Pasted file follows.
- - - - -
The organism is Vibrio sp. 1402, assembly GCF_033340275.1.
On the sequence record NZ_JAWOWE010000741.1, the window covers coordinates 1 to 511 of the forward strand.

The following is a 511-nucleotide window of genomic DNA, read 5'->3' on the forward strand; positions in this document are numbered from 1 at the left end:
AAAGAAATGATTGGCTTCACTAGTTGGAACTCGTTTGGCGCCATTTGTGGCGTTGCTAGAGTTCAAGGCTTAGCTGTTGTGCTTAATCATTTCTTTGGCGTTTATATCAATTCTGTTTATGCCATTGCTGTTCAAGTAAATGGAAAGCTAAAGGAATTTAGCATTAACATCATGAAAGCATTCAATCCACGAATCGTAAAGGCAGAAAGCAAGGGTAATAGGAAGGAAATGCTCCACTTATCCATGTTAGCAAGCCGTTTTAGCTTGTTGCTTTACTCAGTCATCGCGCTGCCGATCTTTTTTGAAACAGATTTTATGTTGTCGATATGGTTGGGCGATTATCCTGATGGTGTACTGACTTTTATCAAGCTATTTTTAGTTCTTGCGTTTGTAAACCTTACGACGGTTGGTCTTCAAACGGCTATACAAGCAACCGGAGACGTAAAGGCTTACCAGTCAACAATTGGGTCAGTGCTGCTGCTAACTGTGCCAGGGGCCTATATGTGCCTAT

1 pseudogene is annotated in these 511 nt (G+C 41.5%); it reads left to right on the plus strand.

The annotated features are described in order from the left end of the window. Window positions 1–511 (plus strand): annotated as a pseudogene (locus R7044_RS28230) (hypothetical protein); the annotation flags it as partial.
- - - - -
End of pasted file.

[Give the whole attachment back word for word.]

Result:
The organism is Vibrio sp. 1402, assembly GCF_033340275.1.
On the sequence record NZ_JAWOWE010000741.1, the window covers coordinates 1 to 511 of the forward strand.

The following is a 511-nucleotide window of genomic DNA, read 5'->3' on the forward strand; positions in this document are numbered from 1 at the left end:
AAAGAAATGATTGGCTTCACTAGTTGGAACTCGTTTGGCGCCATTTGTGGCGTTGCTAGAGTTCAAGGCTTAGCTGTTGTGCTTAATCATTTCTTTGGCGTTTATATCAATTCTGTTTATGCCATTGCTGTTCAAGTAAATGGAAAGCTAAAGGAATTTAGCATTAACATCATGAAAGCATTCAATCCACGAATCGTAAAGGCAGAAAGCAAGGGTAATAGGAAGGAAATGCTCCACTTATCCATGTTAGCAAGCCGTTTTAGCTTGTTGCTTTACTCAGTCATCGCGCTGCCGATCTTTTTTGAAACAGATTTTATGTTGTCGATATGGTTGGGCGATTATCCTGATGGTGTACTGACTTTTATCAAGCTATTTTTAGTTCTTGCGTTTGTAAACCTTACGACGGTTGGTCTTCAAACGGCTATACAAGCAACCGGAGACGTAAAGGCTTACCAGTCAACAATTGGGTCAGTGCTGCTGCTAACTGTGCCAGGGGCCTATATGTGCCTAT

1 pseudogene is annotated in these 511 nt (G+C 41.5%); it reads left to right on the plus strand.

The annotated features are described in order from the left end of the window. Window positions 1–511 (plus strand): annotated as a pseudogene (locus R7044_RS28230) (hypothetical protein); the annotation flags it as partial.